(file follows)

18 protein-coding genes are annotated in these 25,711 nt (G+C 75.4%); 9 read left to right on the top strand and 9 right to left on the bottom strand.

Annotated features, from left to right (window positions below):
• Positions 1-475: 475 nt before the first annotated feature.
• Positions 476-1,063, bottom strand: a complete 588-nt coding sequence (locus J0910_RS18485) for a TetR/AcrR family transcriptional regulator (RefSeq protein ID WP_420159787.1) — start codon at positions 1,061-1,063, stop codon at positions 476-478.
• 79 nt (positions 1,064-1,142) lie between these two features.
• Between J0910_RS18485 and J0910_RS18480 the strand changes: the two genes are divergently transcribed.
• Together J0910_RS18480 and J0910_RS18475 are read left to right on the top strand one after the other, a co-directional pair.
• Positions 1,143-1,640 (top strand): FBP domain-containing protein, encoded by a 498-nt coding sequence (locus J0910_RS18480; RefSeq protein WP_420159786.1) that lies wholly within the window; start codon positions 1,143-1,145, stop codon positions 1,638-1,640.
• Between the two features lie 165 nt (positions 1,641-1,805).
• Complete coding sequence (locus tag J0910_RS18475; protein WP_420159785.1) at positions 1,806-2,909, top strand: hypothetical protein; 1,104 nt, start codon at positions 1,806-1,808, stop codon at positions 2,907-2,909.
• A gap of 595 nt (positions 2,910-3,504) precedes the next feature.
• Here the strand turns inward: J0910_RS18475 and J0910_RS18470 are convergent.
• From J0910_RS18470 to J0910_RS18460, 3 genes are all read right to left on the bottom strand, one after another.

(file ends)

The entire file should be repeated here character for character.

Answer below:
18 protein-coding genes are annotated in these 25,711 nt (G+C 75.4%); 9 read left to right on the top strand and 9 right to left on the bottom strand.

Annotated features, from left to right (window positions below):
• Positions 1-475: 475 nt before the first annotated feature.
• Positions 476-1,063, bottom strand: a complete 588-nt coding sequence (locus J0910_RS18485) for a TetR/AcrR family transcriptional regulator (RefSeq protein ID WP_420159787.1) — start codon at positions 1,061-1,063, stop codon at positions 476-478.
• 79 nt (positions 1,064-1,142) lie between these two features.
• Between J0910_RS18485 and J0910_RS18480 the strand changes: the two genes are divergently transcribed.
• Together J0910_RS18480 and J0910_RS18475 are read left to right on the top strand one after the other, a co-directional pair.
• Positions 1,143-1,640 (top strand): FBP domain-containing protein, encoded by a 498-nt coding sequence (locus J0910_RS18480; RefSeq protein WP_420159786.1) that lies wholly within the window; start codon positions 1,143-1,145, stop codon positions 1,638-1,640.
• Between the two features lie 165 nt (positions 1,641-1,805).
• Complete coding sequence (locus tag J0910_RS18475; protein WP_420159785.1) at positions 1,806-2,909, top strand: hypothetical protein; 1,104 nt, start codon at positions 1,806-1,808, stop codon at positions 2,907-2,909.
• A gap of 595 nt (positions 2,910-3,504) precedes the next feature.
• Here the strand turns inward: J0910_RS18475 and J0910_RS18470 are convergent.
• From J0910_RS18470 to J0910_RS18460, 3 genes are all read right to left on the bottom strand, one after another.